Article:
The first time I saw a pair of Focus 30s was at High-End in Munich in 2022. I was struck by how small they were. Especially when standing next to the 110 cm tall Focus 50, which is also much wider and deeper than the Focus 30.
It was natural to think that a pair of Focus 50 would be the closest rivals to the fantastic KEF LS60 Wireless, but the fact is that the Focus 30 is the closest in price to the KEF speakers.
It was therefore with some skepticism that I unpacked the speakers. They weigh only 16 kilos and are easy to handle. So I attached the feet, mounted the spikes, and hooked them up, ready to listen to them for a couple of weeks of reviewing. I barely listened to them at the time, but a few days before Michael Cordt Møller and Sebastian Glansk from Dynaudio were due to come and calibrate the speakers, I sat down for a test listen.
I must admit that any skepticism was quickly put to shame. After setting up and connecting to Wi-Fi – a quick and painless process – I played a selection of music from Tidal through the speakers.
It’s hard to believe it’s true, but the music flowed out of the speakers with an authority and dynamics I hadn’t expected at all. They extended much deeper in the bass than I thought, and they could play more clearly and louder than any other speaker I’ve heard of that size.
Compared to KEF
A comparison with the KEF speakers is inevitable, and there are distinct differences in the way they present the music. The KEF speakers have more weight in the bass – eight versus four woofers – but the Dynaudio speakers’ bass response is tighter and better defined. The stereo perspective is more sharply defined and the soundstage is larger with the LS 60 Wireless, but the soundstage is more open and transparent with the Focus 30.
The design has little to do with the sound, but the futuristic white, black or blue design of KEF speakers isn’t for everyone. Certainly not those who prefer the warm wood veneer of light oak or walnut veneer that the Focus speakers come in. As well as the compulsory black or white cabinets.
Whatever the finish, the speakers come with the Smart Grille front cover, which attaches magnetically. When you turn it on or off, the LEDs on the front of the speaker flash and the DSP compensates for the acoustic changes that occur when you turn the grille on or off.
Airy and transparent – and what dynamics!
I often use the opening track from Keith Jarrett’s Cologne concert when testing, or other piano music, because a piano is so incredibly difficult to reproduce correctly. Many loudspeakers struggle with the lowest octaves of a concert piano, often the crossover frequency of the loudspeakers is in the sensitive area of a piano’s range, and here you immediately feel the effect of a proper crossover.
The recording sounds warm and sonorous with the KEF speakers, and the speakers do an exemplary job of following the transients in the recording. The Dynaudio speakers don’t deliver the same warm sound, but the piano sounds better with the Focus 30. The nuances are more clearly defined and the treble reproduction is airier.
The bass from the bass drum on Rohey’s Tell Me goes basement deep in our test room. When I turn up the volume, there’s no change in control in the bass register. It’s total, the speakers deliver bass with an authority that far exceeds the size of both the speakers and the woofers. I have hardly ever heard anything like it.
Sebastian and Michael set up and calibrated the speakers in the test room and stored several profiles in Dirac Live for me to use in the app. You can also create profiles for those who want to listen in the so-called sweet spot, or for example use the room correction to compensate for and equalize different placements of left and right speakers.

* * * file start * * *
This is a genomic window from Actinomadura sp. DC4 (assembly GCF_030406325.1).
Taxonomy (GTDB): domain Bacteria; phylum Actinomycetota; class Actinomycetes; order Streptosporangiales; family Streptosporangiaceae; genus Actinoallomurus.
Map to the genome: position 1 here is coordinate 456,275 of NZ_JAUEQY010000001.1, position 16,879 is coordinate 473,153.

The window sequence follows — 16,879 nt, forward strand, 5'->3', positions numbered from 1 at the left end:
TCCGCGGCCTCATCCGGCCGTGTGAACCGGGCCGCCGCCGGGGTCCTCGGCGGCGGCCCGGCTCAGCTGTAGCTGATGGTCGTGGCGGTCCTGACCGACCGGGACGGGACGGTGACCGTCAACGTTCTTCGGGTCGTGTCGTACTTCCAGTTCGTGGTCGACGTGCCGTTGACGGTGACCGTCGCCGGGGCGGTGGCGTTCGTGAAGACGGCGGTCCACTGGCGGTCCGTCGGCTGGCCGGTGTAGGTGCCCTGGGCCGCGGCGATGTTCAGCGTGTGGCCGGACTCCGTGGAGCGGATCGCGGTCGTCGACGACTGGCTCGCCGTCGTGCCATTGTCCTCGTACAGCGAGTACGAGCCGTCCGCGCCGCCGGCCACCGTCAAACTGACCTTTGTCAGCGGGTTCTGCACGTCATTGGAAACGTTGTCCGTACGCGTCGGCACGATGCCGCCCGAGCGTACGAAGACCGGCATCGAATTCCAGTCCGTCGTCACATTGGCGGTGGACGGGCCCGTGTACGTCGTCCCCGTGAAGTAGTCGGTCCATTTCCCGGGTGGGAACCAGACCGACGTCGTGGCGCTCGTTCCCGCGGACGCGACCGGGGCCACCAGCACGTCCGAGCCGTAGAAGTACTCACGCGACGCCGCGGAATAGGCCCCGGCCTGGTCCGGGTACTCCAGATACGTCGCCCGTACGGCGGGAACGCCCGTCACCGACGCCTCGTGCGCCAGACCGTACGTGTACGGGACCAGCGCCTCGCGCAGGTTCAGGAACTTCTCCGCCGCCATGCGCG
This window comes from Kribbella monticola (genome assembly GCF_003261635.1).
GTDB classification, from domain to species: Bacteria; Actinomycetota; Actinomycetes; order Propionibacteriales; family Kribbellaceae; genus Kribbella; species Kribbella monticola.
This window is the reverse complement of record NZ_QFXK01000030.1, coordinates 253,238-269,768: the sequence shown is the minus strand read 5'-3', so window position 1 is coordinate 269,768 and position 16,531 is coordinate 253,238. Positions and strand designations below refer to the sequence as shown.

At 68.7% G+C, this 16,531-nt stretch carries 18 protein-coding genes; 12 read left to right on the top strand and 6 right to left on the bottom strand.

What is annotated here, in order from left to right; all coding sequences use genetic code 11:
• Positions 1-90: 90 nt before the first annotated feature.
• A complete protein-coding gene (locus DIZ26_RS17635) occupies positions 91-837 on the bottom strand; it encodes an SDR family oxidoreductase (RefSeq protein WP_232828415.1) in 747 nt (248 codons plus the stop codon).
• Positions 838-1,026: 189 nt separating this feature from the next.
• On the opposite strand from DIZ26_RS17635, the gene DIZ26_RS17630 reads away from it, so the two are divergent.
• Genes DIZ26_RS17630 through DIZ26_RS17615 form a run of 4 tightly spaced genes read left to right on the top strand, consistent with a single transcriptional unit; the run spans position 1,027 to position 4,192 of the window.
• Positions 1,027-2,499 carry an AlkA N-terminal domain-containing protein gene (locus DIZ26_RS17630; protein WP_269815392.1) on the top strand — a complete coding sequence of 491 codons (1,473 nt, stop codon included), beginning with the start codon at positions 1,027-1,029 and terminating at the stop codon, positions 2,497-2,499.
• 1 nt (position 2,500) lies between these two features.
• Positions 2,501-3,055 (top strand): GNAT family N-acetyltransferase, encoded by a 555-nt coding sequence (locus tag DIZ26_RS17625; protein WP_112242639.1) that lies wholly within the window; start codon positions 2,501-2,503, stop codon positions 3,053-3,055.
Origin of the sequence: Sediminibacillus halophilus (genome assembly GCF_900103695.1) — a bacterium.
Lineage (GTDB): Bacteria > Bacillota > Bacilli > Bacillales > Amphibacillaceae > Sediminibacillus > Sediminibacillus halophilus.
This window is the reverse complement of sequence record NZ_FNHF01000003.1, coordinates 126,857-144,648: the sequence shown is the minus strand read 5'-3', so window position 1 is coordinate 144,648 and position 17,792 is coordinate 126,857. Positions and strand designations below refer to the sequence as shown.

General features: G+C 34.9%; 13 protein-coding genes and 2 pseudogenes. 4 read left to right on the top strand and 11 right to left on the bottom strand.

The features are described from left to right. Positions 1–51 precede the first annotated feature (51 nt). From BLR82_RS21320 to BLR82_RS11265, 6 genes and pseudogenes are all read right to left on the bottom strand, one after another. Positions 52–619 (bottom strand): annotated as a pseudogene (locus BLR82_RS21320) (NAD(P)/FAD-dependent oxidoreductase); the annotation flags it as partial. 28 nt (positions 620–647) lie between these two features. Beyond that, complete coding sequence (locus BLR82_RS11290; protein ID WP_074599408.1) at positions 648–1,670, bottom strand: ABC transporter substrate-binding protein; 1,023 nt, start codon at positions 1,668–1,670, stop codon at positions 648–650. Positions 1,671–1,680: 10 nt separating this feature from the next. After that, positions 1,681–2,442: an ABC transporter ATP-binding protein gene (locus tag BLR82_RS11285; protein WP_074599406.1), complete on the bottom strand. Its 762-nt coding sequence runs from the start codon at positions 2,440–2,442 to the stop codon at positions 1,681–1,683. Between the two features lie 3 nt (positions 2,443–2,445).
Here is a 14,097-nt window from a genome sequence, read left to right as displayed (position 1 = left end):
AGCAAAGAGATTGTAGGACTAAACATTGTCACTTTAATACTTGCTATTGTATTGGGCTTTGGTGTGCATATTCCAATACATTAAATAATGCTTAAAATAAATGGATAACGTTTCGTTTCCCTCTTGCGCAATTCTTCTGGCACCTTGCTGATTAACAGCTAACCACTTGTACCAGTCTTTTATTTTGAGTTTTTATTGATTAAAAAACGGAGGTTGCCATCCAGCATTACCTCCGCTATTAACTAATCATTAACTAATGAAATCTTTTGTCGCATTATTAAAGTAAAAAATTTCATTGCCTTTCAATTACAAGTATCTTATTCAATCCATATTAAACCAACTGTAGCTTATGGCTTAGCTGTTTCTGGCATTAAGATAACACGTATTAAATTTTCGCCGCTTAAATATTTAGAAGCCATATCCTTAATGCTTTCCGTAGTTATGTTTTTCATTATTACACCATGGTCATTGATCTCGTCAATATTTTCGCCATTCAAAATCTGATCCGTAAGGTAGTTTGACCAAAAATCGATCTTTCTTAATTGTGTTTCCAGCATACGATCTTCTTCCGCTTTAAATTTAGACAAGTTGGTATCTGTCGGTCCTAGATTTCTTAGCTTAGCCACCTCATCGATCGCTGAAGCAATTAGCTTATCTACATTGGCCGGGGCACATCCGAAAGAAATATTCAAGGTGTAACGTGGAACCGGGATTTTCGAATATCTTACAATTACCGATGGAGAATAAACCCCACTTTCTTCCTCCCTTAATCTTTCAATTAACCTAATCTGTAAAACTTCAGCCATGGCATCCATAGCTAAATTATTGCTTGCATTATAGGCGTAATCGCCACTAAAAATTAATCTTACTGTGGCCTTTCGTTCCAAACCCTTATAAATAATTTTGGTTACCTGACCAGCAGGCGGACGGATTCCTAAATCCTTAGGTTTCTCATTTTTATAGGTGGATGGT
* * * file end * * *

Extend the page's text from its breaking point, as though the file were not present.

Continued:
In our test room, Sebastian used a UMIK-1 USB microphone to take five measurements, which I alternated between in the app. It was enlightening, because although some of the corrections tightened up the bass and pulled the soundstage in a very neutral direction, not unlike a studio speaker, I ended up using default most of the time. So no room correction.
I also brought the speakers to my private listening room, which is not as damped as our test room. Here, the speakers could resonate more in the room and the soundstage also grew, compared to our very heavily dampened test room.
That’s when I noticed another thing. When the speakers were placed in another room, they didn’t change in character, but some characteristics came through better. The bass became fuller, it was still tight, and there was more punch on the percussion on the Arild Andersen Group’s ‘Short Story’ from the album Affirmation, and the dynamic contrast improved.
Carl Nielsen’s 2nd Symphony with the Danish Radio Symphony Orchestra came out really well. The unwavering focus of the speakers makes the strings shine, and you can both hear and sense the physical size of the strings. However, it should be noted that I think a dedicated midrange unit would give both strings and woodwinds more depth and body. It doesn’t matter so much on Karpe’s PAF.no, which needs rhythm, timing and dynamics more than anything else. And here again, the Dynaudio speakers show how insanely good control they have and how perfectly balanced they actually are.
Compared to the KEF LS 60 Wireless, the smaller Dynaudio speakers are at least as good at audio reproduction. But they play and sound differently. The English speakers give the music more warmth and fuller sound – especially in the midrange, while the small Danish wood veneer speakers sound more neutral, more open and slightly better focused. Especially in the lower octaves. Choosing between the two will be a matter of taste, both in terms of design and sound quality, but there is no doubt that the Dynaudio Focus 30 is absolutely perfect as a wireless speaker. It doesn’t need Dirac Live room correction, but the option to have it makes them extra interesting for anyone who wants better sound but has a room that can challenge the sound quality of such expensive speakers. With Dirac Live and a pair of Focus speakers, it’s even easier to get optimal sound in your home.